And just like that, 2019 is over and 2020 is upon us. We’re still recovering from the post-Christmas festivities fatigue as we look towards not just another year, but a whole new decade. I find it so interesting to see the plethora of new years’ resolutions that appear time and time again – ones that I also attempt to create and stick to. Of the percentage that pledge to learn a new language, run an iron-man challenge or travel the world, only 3% manage to keep going throughout the year. More depressing still, by the time the frost has fallen in February and Valentine’s Day is approaching, 80% of our resolutions have failed already.
On to the next
I find myself asking why these good-intentioned resolutions seem to falter and fail year upon year. Perhaps there is an element of over-optimism and a lack of awareness for our goal setting, but I think it suggests far more about our Western culture. You see, our culture loves the hustle. We look forward far more than we look back, as our self-improvement seems boundless and instantly attainable. Our culture is driven by the quick and easy, empowered by technology and smartphones that are always within our reach. The media taps into this mindset, as a clever marketing strategy that promises you a ‘flatter stomach with these five easy steps’ or the business you’ve always dreamed of while saving enough for a second house on the beach.
We’re great at starting something new and aiming to achieve, but not so good at slowing down and appreciating the here and now. It is actually a Biblical premise to pause and reflect. In the Old Testament, Jewish holidays were set aside as moments to remember and celebrate the journey of their faith. Hence the continued Sabbath day today. Yet it seems to now be a lost art in the twenty-first century.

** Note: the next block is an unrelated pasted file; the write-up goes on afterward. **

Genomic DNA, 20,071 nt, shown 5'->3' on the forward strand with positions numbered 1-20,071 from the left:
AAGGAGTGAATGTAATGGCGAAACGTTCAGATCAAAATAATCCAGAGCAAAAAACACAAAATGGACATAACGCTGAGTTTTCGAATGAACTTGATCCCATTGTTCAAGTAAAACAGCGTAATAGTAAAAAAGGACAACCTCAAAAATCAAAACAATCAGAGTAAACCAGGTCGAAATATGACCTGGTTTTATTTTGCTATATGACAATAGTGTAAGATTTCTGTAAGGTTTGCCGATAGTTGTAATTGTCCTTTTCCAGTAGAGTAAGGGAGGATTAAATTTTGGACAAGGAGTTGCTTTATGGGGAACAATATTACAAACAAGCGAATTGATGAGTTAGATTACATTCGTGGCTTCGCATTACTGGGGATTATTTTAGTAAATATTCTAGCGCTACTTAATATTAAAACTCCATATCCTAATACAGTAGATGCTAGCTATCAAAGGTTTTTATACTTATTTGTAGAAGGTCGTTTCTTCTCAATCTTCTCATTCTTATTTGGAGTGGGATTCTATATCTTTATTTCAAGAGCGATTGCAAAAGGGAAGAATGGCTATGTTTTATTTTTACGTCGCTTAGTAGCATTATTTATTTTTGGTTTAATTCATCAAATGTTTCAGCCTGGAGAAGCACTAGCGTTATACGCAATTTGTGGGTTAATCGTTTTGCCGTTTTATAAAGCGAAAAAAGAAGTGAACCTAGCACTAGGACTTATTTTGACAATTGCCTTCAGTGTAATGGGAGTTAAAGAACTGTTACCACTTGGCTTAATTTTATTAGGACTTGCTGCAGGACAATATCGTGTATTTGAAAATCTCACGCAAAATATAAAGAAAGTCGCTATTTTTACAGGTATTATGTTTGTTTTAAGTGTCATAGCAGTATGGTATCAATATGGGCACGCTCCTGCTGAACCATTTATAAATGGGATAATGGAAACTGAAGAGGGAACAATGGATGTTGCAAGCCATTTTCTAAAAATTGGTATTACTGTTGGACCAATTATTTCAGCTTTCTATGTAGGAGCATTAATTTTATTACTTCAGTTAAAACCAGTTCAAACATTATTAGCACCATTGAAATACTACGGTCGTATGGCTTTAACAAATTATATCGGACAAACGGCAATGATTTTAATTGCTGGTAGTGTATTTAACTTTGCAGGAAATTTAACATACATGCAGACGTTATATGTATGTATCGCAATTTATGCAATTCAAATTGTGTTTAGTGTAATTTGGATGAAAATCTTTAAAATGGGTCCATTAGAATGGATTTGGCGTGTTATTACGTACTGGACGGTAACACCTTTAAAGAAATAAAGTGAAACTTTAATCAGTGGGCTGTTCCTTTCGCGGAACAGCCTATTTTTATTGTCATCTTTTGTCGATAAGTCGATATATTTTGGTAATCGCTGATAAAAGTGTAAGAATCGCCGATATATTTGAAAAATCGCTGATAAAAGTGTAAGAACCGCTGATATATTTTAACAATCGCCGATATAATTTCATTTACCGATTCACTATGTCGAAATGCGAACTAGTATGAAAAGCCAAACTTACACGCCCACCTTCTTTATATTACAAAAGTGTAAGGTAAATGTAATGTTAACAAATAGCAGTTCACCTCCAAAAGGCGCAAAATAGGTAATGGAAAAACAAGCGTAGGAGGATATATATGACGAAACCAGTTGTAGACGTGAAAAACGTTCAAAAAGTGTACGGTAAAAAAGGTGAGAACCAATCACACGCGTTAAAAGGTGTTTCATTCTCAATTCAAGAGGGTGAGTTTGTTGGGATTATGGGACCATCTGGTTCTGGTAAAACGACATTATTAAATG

In for the long-run
I love setting goals. And for the most part, I love achieving them too. But what if we shifted our perspective away from merely ‘doing’ to ‘becoming’ – the art of formations and rhythms. For instance, running a marathon is an admirable goal. But if your goal was instead to become a runner rather than a finisher, your training programme would look a whole lot different and it is probable that any progress made will be stronger and more long-lasting. It is the daily practices and rituals that define us more than the milestone moments. Who you will become in two years time is far more about the vision and routines you have now, than a checklist of accomplishments.
To that end, instead of writing out a long bucket list for 2020 that I may or may not achieve, I want to focus on reflecting on 2019 – whether it feels like a triumph or a tragedy and to properly reflect on what I’ve learned, how I’ve grown and how I intend for my 2020 to actualise. Who knows, I may become a proficient scuba diver before the year is out (an unaccomplished 2019 goal). But chances are with a stronger vision and rhythms, I’ll have a more sustainable and life-giving change than a list of resolutions. How could you start to live out a vision of a more just world in 2020?